There’s a very good chance that drone sightings will be common in the skies
above most major cities as they’re put to use in commercial applications like
last mile and medical deliveries, traffic management, supporting firefighters
and inspection services. NXP is researching innovative solutions for keeping
that traffic safe from collisions and hackers.
The challenge is complex, considering the risks. Drones need to avoid one
another and land, takeoff and navigate in potentially cluttered and often
uncertain spaces filled with moving and stationary obstacles. They must be
impervious to illicit intrusions, whether from bad actors who might want to
control them, or hackers interested in stealing the data they use or collect.
And, because a majority of them will need to operate autonomously, beyond the
line-of-sight of human controllers, drones need to be able to sense, process
and respond to situations, as well as communicate with manned aviation (both
in-air and ground control). The market for such drones is expected to grow by
25% every year between now and 2029 when it will reach over US$34 billion.
Bright minds. Bright futures. NXP team members create breakthrough technologies that advance our world.
The future starts here.
In a UDVeo consortium project, we investigate inter-vehicle communication for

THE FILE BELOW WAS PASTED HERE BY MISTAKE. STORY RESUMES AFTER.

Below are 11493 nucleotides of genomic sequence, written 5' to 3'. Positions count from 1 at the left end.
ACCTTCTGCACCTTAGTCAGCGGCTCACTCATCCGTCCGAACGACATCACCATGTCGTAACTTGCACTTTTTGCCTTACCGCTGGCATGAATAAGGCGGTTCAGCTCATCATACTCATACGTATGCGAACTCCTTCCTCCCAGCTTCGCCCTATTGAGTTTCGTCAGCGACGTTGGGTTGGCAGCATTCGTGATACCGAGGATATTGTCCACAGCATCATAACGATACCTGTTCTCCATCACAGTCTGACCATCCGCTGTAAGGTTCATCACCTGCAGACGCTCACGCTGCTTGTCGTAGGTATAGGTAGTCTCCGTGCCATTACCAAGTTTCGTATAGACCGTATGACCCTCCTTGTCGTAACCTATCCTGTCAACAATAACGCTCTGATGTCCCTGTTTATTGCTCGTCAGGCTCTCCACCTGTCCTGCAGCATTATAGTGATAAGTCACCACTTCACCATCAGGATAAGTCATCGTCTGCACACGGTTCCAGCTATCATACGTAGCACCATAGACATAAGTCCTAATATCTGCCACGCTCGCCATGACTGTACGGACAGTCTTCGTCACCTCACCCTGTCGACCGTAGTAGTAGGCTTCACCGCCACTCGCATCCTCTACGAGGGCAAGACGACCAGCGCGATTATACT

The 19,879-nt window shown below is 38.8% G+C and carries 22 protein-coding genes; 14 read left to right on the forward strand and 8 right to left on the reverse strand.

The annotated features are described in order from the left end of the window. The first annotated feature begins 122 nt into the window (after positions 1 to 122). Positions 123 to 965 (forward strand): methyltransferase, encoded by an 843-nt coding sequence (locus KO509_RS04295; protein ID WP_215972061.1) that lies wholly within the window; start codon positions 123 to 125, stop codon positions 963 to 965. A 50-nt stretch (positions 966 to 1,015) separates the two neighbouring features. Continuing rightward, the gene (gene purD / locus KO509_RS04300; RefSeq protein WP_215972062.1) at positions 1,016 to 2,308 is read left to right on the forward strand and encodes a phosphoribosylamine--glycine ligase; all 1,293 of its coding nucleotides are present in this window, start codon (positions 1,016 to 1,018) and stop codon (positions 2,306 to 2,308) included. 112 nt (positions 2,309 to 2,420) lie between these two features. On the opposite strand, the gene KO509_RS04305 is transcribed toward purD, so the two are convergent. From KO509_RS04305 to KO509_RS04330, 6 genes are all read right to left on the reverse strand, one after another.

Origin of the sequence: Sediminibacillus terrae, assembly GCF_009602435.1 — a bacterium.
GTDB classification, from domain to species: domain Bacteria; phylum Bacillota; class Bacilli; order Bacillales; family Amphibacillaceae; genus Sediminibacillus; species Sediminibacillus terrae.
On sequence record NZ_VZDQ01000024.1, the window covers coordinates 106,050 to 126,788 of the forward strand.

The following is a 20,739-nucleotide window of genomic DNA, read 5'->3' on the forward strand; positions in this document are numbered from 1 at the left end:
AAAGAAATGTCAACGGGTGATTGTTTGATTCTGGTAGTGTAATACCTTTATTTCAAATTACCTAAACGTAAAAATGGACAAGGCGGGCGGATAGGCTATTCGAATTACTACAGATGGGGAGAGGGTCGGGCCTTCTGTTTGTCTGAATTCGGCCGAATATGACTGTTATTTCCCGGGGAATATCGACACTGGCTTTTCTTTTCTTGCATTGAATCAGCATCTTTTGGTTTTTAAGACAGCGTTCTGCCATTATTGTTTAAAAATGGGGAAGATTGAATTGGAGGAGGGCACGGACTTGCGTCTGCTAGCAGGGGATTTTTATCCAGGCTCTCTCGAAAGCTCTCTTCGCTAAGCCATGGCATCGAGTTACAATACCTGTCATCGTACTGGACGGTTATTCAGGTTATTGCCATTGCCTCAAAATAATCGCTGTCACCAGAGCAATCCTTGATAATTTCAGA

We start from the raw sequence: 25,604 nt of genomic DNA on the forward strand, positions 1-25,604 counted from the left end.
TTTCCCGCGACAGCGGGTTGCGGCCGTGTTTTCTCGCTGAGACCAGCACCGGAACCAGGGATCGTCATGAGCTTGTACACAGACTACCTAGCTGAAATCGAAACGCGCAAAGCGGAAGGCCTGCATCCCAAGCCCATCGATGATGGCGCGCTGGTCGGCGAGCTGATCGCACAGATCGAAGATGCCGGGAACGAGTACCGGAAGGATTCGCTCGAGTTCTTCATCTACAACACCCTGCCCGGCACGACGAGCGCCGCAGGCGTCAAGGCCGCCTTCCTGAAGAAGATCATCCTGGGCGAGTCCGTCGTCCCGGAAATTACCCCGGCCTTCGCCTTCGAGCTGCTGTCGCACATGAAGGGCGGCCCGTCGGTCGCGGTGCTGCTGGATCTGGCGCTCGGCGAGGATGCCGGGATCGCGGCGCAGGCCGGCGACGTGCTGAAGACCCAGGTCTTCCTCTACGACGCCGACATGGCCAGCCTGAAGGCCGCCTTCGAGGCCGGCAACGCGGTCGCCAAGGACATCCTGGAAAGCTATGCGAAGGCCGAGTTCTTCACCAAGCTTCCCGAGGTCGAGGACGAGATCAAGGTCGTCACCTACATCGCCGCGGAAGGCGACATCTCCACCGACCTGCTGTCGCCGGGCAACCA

conflict avoidance and real time tracking as well as enabling airspace
integration with manned aircraft using our proven 802.11p D2X technology
(standardized tech that also enables vehicle-to-infrastructure [V2X]
communications for vehicles on the road), together with the widely adopted PX4
open source flight and vehicle stack from the
Dronecode foundation .
Some of the areas we’re researching with UDVeo and through other projects
Authentication — Giving drones a hardware “secure element” so that each
drone’s identification is validated and only interacts with authorized users
(much like the tech used to identify documents and credit cards). Secure
elements on board the vehicle can also be used to validate and secure each
component (i.e a GPS module) that makes up the larger system.
Avoidance — Exploring “anti-collision transponders” that rely on precise,
real-time communications to exchange positioning information, while also
preparing for what’s out-of-sight through sophisticated reflections analysis
able to anticipate and trigger safe movements in crowded airspaces (much
like we’ll experience during Level 5 autonomous driving).
Low Latency — Finding ways to enable fast direct communication and
reconnection of dropped signals between drones that approach at extremely
high speeds while reducing exposure to hackers.
Teams — Testing methods for drone-to-drone communication so multiple units
can collaborate on tasks, such as search-and-rescue or maintenance work.
Our goal is that this work will support and inform air space regulation that
will help manage drone traffic, as well as spur additional technological
innovation that will keep them safely in the skies of a city near you.
Here is more information on NXP drone projects:
City-ATM with DLR
Air2X with DLR
UDVeo with HSU, DLR, Consider-IT and others
MyGalileoDrone with Consider-IT
Explore more on safety at
Aerospace and Mobile Robotics page.